It takes money to make money. You’ve got to pay to play. And the latest battle among the combatants vying to automatically charge your credit card $4.99-$19.99 each month is the content-spending wars. Spending they are, like drunken Pirates of the Caribbean — a joke that makes more sense when you see who is laying out the most plunder for shows and movies.
As any studio or streamer knows, spending guarantees nothing. The real trick is spending on what people want to watch while producing the volume necessary to keep them hooked. That’s a constant and evolving balancing act in its own right, but the more money means more attempts for success.
IndieWire compiled a list of major streamers/studios and and ranked them in order of their respective content spends. Some numbers are specific, others are estimates. All told, streamers will spend well over $50 billion on content this year — a very conservative estimate, but one that gives leeway for those that decline to provide guidance. However, one thing is very clear: For every streamer that belongs to a company that also houses a movie studio, the streamers’ production budgets dominates — if not dwarfs — their old-school counterparts.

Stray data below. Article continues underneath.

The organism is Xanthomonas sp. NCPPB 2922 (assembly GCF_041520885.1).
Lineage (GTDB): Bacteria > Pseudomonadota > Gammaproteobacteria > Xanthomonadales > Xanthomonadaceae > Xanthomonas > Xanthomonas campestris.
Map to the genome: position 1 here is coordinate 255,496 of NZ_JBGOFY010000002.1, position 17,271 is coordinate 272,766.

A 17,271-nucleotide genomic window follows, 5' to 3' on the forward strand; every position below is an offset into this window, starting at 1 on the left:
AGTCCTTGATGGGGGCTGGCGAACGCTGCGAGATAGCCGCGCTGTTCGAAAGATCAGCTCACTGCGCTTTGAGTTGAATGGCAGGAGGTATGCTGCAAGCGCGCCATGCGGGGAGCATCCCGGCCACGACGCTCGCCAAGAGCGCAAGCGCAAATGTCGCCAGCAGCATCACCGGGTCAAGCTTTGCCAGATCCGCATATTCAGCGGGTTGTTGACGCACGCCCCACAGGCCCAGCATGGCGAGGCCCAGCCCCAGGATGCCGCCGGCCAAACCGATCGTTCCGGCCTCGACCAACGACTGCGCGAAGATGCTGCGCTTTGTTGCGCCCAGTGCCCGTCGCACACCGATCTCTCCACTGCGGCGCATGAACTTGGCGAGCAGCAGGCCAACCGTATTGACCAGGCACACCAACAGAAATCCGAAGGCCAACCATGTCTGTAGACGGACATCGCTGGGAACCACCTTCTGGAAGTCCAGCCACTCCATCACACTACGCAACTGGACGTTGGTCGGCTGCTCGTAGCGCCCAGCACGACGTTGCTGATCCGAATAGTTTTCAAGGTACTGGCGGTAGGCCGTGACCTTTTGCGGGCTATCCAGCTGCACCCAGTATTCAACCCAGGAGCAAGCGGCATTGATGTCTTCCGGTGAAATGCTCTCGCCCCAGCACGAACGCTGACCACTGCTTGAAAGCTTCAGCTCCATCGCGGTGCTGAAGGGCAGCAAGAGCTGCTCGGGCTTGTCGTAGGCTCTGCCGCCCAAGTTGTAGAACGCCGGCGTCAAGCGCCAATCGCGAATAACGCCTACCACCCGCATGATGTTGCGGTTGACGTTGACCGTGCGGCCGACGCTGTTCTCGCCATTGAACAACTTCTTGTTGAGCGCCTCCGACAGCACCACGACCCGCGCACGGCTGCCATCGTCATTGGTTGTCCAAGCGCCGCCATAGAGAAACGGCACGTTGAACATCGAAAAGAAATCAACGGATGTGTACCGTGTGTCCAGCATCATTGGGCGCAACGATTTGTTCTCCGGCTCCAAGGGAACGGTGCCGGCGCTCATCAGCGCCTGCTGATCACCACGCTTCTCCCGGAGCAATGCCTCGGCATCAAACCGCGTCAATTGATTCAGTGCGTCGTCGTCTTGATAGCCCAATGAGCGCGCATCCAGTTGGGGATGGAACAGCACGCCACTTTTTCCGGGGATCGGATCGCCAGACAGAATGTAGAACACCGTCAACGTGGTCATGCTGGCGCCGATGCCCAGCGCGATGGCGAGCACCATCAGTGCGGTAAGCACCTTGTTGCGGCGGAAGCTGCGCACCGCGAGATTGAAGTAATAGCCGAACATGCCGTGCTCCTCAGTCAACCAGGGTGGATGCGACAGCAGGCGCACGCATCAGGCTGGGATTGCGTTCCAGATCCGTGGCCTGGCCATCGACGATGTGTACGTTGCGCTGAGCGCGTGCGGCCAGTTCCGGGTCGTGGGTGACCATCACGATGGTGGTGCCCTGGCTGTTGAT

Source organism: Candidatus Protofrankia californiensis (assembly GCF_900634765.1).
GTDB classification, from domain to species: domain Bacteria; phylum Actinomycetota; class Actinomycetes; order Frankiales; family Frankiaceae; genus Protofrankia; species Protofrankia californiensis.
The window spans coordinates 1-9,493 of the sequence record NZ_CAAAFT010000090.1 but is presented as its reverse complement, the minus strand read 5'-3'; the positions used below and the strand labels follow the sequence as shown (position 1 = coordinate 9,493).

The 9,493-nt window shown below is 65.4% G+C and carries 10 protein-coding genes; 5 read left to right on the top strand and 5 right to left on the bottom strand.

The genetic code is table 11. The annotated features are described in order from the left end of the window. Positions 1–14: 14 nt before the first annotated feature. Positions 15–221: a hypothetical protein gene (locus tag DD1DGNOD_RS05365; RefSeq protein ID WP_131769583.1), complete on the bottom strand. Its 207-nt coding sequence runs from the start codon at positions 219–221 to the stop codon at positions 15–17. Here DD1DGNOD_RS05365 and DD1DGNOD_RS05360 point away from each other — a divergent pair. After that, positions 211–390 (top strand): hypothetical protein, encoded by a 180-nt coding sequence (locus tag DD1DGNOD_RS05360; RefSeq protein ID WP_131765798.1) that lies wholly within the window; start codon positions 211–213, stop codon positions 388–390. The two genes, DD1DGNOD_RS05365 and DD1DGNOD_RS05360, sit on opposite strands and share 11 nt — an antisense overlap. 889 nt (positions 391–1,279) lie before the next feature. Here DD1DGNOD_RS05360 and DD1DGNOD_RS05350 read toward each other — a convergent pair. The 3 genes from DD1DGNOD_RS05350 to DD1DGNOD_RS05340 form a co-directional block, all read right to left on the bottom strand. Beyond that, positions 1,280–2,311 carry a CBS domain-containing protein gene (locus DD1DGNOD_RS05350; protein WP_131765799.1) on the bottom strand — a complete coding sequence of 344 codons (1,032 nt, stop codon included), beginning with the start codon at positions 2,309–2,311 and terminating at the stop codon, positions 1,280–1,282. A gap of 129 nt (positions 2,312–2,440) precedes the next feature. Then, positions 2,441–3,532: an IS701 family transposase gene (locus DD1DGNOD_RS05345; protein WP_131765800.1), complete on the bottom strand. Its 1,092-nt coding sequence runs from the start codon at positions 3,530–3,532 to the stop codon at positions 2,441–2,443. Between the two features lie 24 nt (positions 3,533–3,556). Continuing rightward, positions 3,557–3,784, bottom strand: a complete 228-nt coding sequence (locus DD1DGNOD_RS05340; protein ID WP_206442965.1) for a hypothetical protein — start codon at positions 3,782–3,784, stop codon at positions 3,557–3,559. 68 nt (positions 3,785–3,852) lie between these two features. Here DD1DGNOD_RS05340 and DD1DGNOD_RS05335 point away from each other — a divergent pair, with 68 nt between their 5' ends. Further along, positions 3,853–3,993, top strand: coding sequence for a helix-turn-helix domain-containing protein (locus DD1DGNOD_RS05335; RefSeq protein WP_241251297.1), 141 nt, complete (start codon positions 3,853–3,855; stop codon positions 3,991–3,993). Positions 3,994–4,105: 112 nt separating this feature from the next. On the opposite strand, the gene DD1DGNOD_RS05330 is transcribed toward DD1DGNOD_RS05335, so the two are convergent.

It’s a tight call between Disney and Netflix, but Disney+ has a price tag that would make a Disney princess blush. The Walt Disney Company spent a whopping $25 billion on content in 2021, according to the company’s February 10-Q. That’s peanuts for Dumbo: Disney expects to spend “approximately $33 billion” in content this year, including sports rights, the SEC filing continued.
“The increase is driven by higher spend to support our DTC [direct-to-consumer] expansion and generally assumes no significant disruptions to production due to COVID-19,” the quarterly filing reads.
In addition to Disney+ and Hulu (of which Disney owns 67 percent with the remainder under NBCUniversal parent Comcast), these gargantuan numbers also include theatrical releases and linear-television programs. Analysts at MoffettNathanson told IndieWire they estimate $15 billion of that is for streaming and $16 billion for linear, leaving about $2 billion for theatrical content.
Netflix is still the streaming king, but with just the one small-screen platform to populate, it is not the biggest overall spender on content. In 2021 Netflix invested more than $17 billion into streaming shows and movies, in line with its 2020 spend. Netflix has not shared guidance for 2022.